As the juggernaut that is technological advancement rumbles onward, so do the options for consumers’ leisure dollar/pound/Euro.

Apple Arcade

At a time when location based entertainment is having to do its utmost to combat the lure of at-home alternatives, a report in the Financial Times reveals that the US tech giant is investing US$500m in its Apple Arcade launch.

This comes only weeks after Google announced its own subscription-based gaming service, Stadia.

Now while the two services seem quite different, Google’s is touted to be a cloud-based affair, offering AAA games in a bid to lure folk away from consoles and the Apple Arcade will more than likely feature mobile games akin to the wildly popular Candy Crush, they will nonetheless give players another reason to stay home and not visit their local FEC/arcadebar/VR venue.

Or will they? The numbers being bandied around are serious ones: billions of dollars being brandished by the biggest tech companies in the world is not a threat to be taken lightly but surely the LBE industry has got more than enough in its locker to compete and continue to thrive?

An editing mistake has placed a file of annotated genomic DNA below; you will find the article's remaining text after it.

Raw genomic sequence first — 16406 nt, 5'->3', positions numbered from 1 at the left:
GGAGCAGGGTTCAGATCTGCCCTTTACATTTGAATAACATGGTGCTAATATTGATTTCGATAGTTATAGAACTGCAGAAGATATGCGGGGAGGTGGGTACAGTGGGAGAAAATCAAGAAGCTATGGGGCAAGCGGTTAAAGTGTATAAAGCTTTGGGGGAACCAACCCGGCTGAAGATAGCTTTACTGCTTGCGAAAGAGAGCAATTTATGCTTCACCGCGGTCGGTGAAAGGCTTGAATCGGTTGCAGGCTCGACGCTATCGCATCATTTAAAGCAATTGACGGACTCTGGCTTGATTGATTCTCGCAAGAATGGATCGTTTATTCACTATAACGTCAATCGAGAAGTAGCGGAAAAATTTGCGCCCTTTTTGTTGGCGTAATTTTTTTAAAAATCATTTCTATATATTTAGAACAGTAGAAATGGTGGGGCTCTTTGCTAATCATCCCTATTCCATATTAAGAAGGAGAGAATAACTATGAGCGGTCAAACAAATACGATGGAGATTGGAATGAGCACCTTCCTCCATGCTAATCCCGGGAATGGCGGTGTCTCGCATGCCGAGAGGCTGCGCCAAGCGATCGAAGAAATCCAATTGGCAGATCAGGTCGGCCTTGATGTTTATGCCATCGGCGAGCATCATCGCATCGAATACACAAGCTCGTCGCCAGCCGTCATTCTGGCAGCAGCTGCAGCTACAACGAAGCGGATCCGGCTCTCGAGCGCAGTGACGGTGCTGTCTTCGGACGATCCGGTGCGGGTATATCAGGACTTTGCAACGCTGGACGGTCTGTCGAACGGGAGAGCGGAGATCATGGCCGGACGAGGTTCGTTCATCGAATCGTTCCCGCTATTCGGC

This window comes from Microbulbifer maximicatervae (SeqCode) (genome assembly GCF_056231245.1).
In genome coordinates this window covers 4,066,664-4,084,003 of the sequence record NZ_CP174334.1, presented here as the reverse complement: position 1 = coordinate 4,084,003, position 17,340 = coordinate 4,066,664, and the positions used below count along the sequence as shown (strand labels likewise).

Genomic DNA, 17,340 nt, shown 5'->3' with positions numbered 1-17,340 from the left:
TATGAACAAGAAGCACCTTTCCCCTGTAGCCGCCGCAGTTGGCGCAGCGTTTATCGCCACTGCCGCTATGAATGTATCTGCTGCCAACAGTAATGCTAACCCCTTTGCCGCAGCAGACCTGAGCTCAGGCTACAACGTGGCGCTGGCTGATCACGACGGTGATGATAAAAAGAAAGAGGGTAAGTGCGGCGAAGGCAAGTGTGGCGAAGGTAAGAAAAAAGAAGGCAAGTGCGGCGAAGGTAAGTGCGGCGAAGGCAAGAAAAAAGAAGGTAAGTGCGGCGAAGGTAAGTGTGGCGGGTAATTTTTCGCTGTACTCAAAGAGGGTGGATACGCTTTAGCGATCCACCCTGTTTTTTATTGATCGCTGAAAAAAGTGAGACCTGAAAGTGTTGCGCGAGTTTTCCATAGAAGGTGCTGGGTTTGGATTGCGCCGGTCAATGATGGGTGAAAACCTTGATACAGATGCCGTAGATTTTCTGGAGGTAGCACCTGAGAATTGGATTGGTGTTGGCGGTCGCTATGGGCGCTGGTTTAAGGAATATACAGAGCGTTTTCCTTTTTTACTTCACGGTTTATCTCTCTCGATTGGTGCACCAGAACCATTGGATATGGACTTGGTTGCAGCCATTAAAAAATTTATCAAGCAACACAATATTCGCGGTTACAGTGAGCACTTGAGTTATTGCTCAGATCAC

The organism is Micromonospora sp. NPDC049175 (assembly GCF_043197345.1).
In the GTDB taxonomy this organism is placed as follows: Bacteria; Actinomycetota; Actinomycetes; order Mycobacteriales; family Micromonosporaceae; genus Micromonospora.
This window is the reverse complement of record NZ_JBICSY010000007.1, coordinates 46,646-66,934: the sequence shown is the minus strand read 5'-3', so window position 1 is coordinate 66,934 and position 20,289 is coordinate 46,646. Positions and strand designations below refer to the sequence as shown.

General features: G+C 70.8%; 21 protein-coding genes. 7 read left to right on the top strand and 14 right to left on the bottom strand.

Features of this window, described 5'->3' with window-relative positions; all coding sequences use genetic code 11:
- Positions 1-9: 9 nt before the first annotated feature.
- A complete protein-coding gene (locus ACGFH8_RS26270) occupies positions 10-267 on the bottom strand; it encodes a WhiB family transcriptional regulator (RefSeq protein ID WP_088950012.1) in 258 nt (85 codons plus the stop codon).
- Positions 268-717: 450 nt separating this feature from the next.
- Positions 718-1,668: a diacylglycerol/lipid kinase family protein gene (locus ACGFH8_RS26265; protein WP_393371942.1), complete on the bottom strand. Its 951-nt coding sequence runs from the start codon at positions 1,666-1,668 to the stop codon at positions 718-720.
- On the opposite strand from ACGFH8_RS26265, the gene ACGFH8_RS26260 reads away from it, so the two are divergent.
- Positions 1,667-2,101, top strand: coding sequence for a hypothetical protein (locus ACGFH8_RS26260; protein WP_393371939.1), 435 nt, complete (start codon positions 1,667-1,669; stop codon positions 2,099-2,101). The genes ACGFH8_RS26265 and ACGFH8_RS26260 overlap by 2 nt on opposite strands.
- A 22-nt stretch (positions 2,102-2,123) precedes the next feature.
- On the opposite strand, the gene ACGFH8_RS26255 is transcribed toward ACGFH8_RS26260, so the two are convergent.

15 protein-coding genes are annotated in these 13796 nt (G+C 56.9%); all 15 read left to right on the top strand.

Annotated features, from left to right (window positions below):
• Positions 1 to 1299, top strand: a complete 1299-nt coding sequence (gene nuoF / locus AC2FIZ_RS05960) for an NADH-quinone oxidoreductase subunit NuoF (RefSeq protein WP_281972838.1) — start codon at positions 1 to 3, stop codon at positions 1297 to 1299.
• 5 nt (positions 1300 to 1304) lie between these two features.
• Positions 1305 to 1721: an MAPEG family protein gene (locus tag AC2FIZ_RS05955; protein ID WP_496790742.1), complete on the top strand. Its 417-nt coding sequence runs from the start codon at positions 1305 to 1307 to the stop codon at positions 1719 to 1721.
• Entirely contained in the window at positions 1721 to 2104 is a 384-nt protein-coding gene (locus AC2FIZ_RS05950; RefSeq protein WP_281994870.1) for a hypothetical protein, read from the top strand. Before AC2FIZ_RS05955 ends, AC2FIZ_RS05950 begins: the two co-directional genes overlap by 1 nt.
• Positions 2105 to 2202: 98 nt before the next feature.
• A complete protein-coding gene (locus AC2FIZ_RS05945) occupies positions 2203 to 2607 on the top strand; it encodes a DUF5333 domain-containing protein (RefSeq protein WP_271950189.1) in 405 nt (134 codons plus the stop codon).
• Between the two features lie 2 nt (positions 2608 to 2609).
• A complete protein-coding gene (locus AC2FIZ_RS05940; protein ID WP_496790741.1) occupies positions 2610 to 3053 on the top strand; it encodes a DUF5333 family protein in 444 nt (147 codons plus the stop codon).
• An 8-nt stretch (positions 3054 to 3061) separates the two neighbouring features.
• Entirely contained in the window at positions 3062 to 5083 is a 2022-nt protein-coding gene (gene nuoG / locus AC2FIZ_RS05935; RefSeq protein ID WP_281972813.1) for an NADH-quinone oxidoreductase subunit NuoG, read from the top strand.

Google’s Stadia is going to be reliant at least 25Mbps download speeds something which most outside of urban areas in developed areas just don’t receive and 5G, despite the fervent claims of carriers, is nowhere in sight just yet and won’t be for Stadia’s proposed 2019 launch.

LBE has been on fire of late with many stunning locations opening across the world, whetting the already ravenous appetite for experiential entertainment and it doesn’t show any signs of abating.

Whether Stadia or Apple Arcade will succeed or become 2019’s Nintendo U remains to be seen, but it does serve as a stark reminder that we in the arcade/FEC/LBE sector need to stay on the ball, if not several paces ahead of it.

Image: Apple